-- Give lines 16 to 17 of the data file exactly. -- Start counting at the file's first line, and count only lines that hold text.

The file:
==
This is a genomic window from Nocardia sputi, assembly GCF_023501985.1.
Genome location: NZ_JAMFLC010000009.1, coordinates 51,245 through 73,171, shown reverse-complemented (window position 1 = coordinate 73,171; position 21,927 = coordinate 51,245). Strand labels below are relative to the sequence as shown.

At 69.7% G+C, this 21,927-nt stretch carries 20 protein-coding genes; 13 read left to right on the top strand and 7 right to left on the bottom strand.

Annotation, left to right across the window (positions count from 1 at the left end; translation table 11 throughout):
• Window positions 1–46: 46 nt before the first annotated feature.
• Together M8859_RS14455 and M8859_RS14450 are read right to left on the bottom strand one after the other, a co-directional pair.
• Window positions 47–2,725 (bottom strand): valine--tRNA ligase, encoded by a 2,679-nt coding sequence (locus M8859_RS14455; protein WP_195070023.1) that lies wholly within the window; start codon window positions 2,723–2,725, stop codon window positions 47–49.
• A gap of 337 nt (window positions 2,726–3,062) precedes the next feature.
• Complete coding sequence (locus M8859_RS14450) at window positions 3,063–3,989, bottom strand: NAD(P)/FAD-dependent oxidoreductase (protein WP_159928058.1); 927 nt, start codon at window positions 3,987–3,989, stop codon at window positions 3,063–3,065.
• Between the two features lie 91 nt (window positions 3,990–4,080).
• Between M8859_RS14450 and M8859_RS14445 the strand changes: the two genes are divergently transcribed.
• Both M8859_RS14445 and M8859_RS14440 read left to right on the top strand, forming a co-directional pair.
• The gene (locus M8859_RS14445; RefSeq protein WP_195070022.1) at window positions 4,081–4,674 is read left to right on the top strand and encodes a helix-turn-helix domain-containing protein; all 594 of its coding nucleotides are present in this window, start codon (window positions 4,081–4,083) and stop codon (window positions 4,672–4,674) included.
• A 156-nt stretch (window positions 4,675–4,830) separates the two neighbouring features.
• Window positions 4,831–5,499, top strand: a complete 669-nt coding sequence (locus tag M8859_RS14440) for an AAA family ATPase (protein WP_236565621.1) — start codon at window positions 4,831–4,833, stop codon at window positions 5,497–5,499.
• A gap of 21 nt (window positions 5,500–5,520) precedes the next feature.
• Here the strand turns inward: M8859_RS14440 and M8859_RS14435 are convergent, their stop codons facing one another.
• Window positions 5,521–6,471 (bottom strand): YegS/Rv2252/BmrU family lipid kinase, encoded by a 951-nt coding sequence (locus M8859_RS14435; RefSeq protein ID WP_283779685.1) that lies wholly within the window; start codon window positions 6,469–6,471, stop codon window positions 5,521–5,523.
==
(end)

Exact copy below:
• A gap of 21 nt (window positions 5,500–5,520) precedes the next feature.
• Here the strand turns inward: M8859_RS14440 and M8859_RS14435 are convergent, their stop codons facing one another.